"The Bleeding" by Kevin Eastman, Simon Bisley, Ryan Brown - 7 - It says "inspired by the Song..." by Five Finger Death Punch.  Makes me wonder if there wasn't enough room in the previous Music Special #287 for this one.  Anyway, more HM alums reappear.  Mr Eastman contributed art to the mag a number of times in his tenure, as well as some editorial, and Mr Bisley a bigger number in that time.  (I didn't find Ryan Brown credited in any.)  A song about love, or the opposite.  Multiple settings for multiple facets of the story, in multiple worlds.  I've said it before, Mr Bisley sure can draw.  His portions of this show a familiar and welcome dynamism, ridiculous detail, and inflated rage.  Maybe more to come?

"Preview:  The Heroin Diaries Graphic Novel", Nikki Sixx interview by Rantz Hoseley - 6 - So I think it's a good thing Mr Sixx is using his story to help others (as well as himself), and he seems passionate about life in the interview.  I doubt I'll see this book, but I hope it works out for everyone.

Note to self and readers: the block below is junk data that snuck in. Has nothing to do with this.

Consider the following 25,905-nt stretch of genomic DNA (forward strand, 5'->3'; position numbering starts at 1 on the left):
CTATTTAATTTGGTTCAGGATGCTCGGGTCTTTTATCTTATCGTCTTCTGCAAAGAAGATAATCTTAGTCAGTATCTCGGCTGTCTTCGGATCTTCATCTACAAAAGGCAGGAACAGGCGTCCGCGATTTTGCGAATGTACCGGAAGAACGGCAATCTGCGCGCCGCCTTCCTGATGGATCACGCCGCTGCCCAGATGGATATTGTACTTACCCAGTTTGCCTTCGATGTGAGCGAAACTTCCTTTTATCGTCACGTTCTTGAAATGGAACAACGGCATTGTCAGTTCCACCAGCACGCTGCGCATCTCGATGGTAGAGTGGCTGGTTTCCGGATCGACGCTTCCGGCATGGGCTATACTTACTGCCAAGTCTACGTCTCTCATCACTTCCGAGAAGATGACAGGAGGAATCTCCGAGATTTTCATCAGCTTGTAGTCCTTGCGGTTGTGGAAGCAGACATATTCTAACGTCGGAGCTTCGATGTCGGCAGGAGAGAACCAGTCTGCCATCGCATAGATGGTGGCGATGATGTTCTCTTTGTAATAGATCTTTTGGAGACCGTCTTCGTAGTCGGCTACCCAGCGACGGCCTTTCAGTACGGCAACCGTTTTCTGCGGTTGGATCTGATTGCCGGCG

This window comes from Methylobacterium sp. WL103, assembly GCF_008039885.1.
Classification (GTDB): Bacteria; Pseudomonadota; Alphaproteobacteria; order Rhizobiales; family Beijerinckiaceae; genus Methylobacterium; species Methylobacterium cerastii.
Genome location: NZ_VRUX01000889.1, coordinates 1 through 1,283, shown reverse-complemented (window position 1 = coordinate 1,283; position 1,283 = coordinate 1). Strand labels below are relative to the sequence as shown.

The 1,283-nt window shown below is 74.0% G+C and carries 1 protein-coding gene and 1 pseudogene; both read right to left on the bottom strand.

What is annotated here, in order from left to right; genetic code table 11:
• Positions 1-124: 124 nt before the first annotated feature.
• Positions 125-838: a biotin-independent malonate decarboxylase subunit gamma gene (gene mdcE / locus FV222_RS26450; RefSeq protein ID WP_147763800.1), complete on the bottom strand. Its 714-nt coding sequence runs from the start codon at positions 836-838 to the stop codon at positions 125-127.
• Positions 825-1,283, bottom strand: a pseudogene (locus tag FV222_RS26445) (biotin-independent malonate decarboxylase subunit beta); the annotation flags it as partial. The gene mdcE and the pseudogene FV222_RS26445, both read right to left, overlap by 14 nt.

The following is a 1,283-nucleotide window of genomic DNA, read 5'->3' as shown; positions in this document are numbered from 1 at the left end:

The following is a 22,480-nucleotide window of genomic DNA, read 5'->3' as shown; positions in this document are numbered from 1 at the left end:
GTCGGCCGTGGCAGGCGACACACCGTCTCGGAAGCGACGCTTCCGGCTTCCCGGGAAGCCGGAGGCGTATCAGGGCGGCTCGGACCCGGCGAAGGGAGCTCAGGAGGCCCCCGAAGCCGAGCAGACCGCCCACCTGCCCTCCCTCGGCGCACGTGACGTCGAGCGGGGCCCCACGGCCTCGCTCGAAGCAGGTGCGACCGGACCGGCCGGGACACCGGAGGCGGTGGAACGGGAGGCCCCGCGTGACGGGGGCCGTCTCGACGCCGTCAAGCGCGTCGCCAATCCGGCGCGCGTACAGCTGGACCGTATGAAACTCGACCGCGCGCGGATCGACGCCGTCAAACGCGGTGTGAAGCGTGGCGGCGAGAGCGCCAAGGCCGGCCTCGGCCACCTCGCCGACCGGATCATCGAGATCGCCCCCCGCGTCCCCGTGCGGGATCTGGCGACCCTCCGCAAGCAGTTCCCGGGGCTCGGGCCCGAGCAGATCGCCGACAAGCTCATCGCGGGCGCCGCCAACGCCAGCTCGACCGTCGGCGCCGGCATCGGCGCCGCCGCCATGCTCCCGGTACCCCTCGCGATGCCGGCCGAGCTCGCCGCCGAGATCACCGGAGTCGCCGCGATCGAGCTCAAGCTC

"Hellraiser - The Test" by Ben Meares, Christian Francis, Mark Torres - 6 - Apparently a promo for a Hellraiser book.  I never saw the movie or any books, so I'm missing some background here, but it's a nice little bit of storytelling, and I like the art style pretty well.  Alternate realities with torture and chains?  Perhaps not so much.

So a great deal of stuff for me to like in this issue.  Even with stuff I am less fond of, there's plenty variety in the things we're offered.  I hope the mag can keep on keepin' on like that for a while.


  1. (BiLL)yes Fred also agree with you the magazine is returning its roots not like the classic HM of the 70s more I hope to see the magazine like this for many years!

  2. This sounds really good. Few big names are back and the cover is fantastic. I'm pretty sure it was one of my choices in the line of imaginary covers, so no complaints there, but truth be told, all 3 covers are exquisite. Mr. Morrison is doing a great job.